It’s precedence, not context

Ovid blames Perl for a newbie-level mistake in a Twitter post.
Marcel goes on to misread the problem as one of context. Ovid posts a fix that uses parentheses to solve the precedence problem. This is chiefly a problem of code reading skills.

Here’s the code:

$ perl -MData::Dumper -e 'sub boo { 1,2,3 } my @x = (boo()||5,8,7); print Dumper \@x'

The output is:

$VAR1 = [

Ovid doesn’t say much about what he thinks should happen, but it shouldn’t be hard for any person who actually knows Perl (and programming), to figure it out. If you understand precedence, you know which order things will occur.

First, you have to break it down into what happens when. Many experienced people often skip this step because they think their experience should allow them to skip the basics. They try to take in complex expressions all at once and figure out what they do. That’s where people get confused. They ignore the few simple rules of code reading.

Perl figures out the right side of the assignment operator first, so you have to figure out this expression, which is in list context because of the assignment to @x, an array:


In list context, the comma operator separates the elements of the list. There are only a few operators lower in precedence, and || isn’t one of them. The list is then going to be the results of these three expressions:


This is not what some people (maybe Ovid) don’t expect because they parse it as the choice between two lists:


Most of the misunderstanding comes from thinking the comma is just a way to separate items instead of thinking about it as an operator that has precedence like other operators. Some of the rest of the misunderstanding comes from perceptual narrowing; people are primed to think about lists so they forget what they should know and substitute new rules that only deals with lists.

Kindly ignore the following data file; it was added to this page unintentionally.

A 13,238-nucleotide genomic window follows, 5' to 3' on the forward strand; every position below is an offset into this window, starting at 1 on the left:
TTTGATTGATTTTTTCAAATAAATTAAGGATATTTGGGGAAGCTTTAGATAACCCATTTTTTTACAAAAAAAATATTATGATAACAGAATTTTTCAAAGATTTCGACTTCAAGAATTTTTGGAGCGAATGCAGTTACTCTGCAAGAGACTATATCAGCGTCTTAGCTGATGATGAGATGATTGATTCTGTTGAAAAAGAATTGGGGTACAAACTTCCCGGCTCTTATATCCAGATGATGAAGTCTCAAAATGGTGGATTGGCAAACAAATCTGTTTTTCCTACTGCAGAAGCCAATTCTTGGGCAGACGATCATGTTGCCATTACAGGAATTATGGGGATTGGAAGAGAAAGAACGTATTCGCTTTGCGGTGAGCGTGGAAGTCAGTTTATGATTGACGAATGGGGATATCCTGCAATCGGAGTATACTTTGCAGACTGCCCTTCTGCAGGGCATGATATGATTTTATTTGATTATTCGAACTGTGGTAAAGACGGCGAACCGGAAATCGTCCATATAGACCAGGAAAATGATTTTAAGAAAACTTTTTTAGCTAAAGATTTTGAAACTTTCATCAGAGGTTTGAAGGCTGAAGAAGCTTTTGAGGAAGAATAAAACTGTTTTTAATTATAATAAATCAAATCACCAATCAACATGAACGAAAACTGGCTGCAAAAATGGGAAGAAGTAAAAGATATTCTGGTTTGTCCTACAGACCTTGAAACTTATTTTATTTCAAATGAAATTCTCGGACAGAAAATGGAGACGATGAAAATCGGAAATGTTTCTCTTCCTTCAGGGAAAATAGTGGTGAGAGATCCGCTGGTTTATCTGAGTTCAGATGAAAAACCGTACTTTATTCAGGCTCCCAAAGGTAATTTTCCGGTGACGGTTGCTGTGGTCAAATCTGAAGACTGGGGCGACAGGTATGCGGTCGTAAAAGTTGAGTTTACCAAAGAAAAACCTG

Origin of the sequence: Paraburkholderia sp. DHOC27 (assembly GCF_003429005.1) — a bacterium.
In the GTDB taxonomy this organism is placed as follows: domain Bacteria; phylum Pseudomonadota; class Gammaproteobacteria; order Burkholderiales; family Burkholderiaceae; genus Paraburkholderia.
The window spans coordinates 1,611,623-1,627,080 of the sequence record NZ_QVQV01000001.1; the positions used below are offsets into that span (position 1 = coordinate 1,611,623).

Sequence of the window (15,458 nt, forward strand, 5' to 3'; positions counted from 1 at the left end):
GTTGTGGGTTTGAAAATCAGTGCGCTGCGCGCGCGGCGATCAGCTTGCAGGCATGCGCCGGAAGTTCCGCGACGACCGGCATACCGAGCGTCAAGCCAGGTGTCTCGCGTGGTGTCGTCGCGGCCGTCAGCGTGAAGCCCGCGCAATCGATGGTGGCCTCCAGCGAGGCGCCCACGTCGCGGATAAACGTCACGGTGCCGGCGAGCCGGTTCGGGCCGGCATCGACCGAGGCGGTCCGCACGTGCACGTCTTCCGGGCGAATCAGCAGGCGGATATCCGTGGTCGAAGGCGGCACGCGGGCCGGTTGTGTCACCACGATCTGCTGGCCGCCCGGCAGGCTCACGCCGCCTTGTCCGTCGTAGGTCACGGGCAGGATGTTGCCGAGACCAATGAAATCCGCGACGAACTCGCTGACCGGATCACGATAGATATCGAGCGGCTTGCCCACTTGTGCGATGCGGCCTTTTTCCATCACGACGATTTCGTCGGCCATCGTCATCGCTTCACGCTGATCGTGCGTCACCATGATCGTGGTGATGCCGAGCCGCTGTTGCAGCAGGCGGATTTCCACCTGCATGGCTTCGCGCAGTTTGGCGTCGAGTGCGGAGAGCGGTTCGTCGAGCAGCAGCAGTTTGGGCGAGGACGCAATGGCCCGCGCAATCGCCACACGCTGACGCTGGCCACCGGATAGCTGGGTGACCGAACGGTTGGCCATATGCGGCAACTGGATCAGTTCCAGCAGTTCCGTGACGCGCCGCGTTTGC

Change the comma to a different, unfamiliar character, such as ‡, and show it to a programmer who understands precedence and I assert the confusion disappears because the programmer doesn’t insert his misconceptions about the comma into reading the code:

bar() || 5 ‡ 8 ‡ 7

Once you understand the precedence, the last two expressions of the list, 8 and 7, are easy. The first one is easy too. If you looked at it by itself you shouldn’t have a problem with it. You call boo() in scalar context because || is a scalar argument. If it returns a true value, use it. Otherwise, use 5. That’s easy enough too. You might recognize the process better if you saw it with a different scalar operator, such as +:

bar() + 5

The definition for the subroutine is just boo { 1,2,3 }. In scalar context, that is the final element in the series because that’s what the comma operator in scalar context does. Two things are lacking here in most people’s analysis: the comma is an operator and it responds to context. This is almost excusable as a gotcha, but it’s such a well known gotcha that a practicing Perl programmer should know it. This isn’t some obscure corner of the language. It’s the very basics of how the language works.

The perlop documentation is quite clear. The comma operator in scalar context evaluates its left expression and discards it (so, there may be side effects), then evaluates its rightmost element, in this case three, and returns it. There’s even an example in the perlfaq4’s “What’s the difference between a list and an array” that tells you exactly that, and it does that because so many people make this same mistake.

Experienced programmers often charge ahead where they’d do well to read the documentation. It doesn’t matter what you think it should do; it only matters what it does. Intuition is fine when it works out, but it’s not an excuse for a lack of knowledge or education. Intuition is a fool’s game; it only has hope when everyone thinks the same, and nobody does.